Spain is to require people arriving by land from France to present a negative COVID-19 test, the Health Ministry said on Saturday, amid rising numbers of French arrivals and an uptick in Spain's coronavirus rate.
Anyone arriving by land from risk areas will have to present a negative PCR (polymerase chain reaction) test that was taken within 72 hours prior to their arrival.
"The order will take effect three days after its publication in the Official State Gazette and until the government declares the end of the health crisis situation caused by COVID-19," the Health Ministry said in a statement.
The new requirement will not apply to truck drivers, cross-border workers, and people who live within 30 kilometres (20 miles) of the border.
Frequently Asked Questions
A vaccine works by mimicking a natural infection. A vaccine not only induces immune response to protect people from any future COVID-19 infection, but also helps quickly build herd immunity to put an end to the pandemic. Herd immunity occurs when a sufficient percentage of a population becomes immune to a disease, making the spread of disease from person to person unlikely. The good news is that SARS-CoV-2 virus has been fairly stable, which increases the viability of a vaccine.
There are broadly four types of vaccine — one, a vaccine based on the whole virus (this could be either inactivated, or an attenuated [weakened] virus vaccine); two, a non-replicating viral vector vaccine that uses a benign virus as vector that carries the antigen of SARS-CoV; three, nucleic-acid vaccines that have genetic material like DNA and RNA of antigens like spike protein given to a person, helping human cells decode genetic material and produce the vaccine; and four, protein subunit vaccine wherein the recombinant proteins of SARS-COV-2 along with an adjuvant (booster) is given as a vaccine.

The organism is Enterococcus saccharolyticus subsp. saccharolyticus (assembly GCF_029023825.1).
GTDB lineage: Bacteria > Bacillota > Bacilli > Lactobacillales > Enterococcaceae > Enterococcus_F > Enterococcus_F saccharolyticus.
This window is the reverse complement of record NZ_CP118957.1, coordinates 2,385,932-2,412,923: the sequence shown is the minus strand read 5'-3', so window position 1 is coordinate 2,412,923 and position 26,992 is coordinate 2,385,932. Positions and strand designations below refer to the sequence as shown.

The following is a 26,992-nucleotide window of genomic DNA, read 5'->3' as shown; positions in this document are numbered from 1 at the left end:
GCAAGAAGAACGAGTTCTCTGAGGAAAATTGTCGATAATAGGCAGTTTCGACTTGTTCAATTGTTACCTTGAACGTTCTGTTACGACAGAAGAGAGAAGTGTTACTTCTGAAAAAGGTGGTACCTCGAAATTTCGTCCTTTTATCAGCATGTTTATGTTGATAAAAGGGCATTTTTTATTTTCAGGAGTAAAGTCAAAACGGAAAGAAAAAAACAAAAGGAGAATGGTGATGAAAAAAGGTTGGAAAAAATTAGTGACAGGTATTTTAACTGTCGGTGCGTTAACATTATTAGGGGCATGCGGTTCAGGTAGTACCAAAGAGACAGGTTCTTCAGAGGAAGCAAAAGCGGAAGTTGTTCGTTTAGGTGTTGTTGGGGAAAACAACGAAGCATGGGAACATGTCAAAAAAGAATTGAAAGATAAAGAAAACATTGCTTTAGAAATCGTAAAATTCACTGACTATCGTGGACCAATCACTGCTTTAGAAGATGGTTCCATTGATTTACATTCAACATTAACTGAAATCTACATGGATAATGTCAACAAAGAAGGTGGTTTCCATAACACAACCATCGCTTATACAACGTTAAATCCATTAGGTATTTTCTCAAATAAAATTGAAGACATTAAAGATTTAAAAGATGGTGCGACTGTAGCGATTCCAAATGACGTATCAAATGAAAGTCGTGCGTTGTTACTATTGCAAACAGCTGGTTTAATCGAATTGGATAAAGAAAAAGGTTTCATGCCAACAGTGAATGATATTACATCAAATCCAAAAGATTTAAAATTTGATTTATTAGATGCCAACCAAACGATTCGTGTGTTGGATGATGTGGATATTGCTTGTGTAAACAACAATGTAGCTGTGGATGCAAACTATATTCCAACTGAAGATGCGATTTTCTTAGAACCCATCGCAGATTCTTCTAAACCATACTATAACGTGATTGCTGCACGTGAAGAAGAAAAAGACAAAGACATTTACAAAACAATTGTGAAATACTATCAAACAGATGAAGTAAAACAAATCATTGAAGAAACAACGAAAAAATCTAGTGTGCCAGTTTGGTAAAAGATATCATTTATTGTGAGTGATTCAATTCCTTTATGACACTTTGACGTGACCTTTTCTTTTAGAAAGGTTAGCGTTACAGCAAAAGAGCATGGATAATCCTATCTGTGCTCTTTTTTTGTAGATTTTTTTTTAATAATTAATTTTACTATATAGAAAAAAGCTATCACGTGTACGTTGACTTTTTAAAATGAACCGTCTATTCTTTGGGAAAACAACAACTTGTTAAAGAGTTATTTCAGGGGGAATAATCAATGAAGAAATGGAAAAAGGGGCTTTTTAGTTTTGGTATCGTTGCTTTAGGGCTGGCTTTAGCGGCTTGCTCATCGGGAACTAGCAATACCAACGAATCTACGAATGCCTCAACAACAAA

Vaccine development is a long, complex process. Unlike drugs that are given to people with a diseased, vaccines are given to healthy people and also vulnerable sections such as children, pregnant women and the elderly. So rigorous tests are compulsory. History says that the fastest time it took to develop a vaccine is five years, but it usually takes double or sometimes triple that time.
Many French people, weary of their own lockdown, have been flocking over the border to enjoy open bars and restaurants in areas such as Madrid.
But Spain's coronavirus infection rate has continued to climb steadily over the past week, suggesting a long decline could be in danger of reversing.
The rate, which is measured over the preceding 14 days, rose on Friday to 138.6 per 100,000 people from 134 on Thursday, the Health Ministry said. It reported 7,586 new cases, bringing Spain's overall tally to 3.26 million. The death toll rose by 590 to 75,010.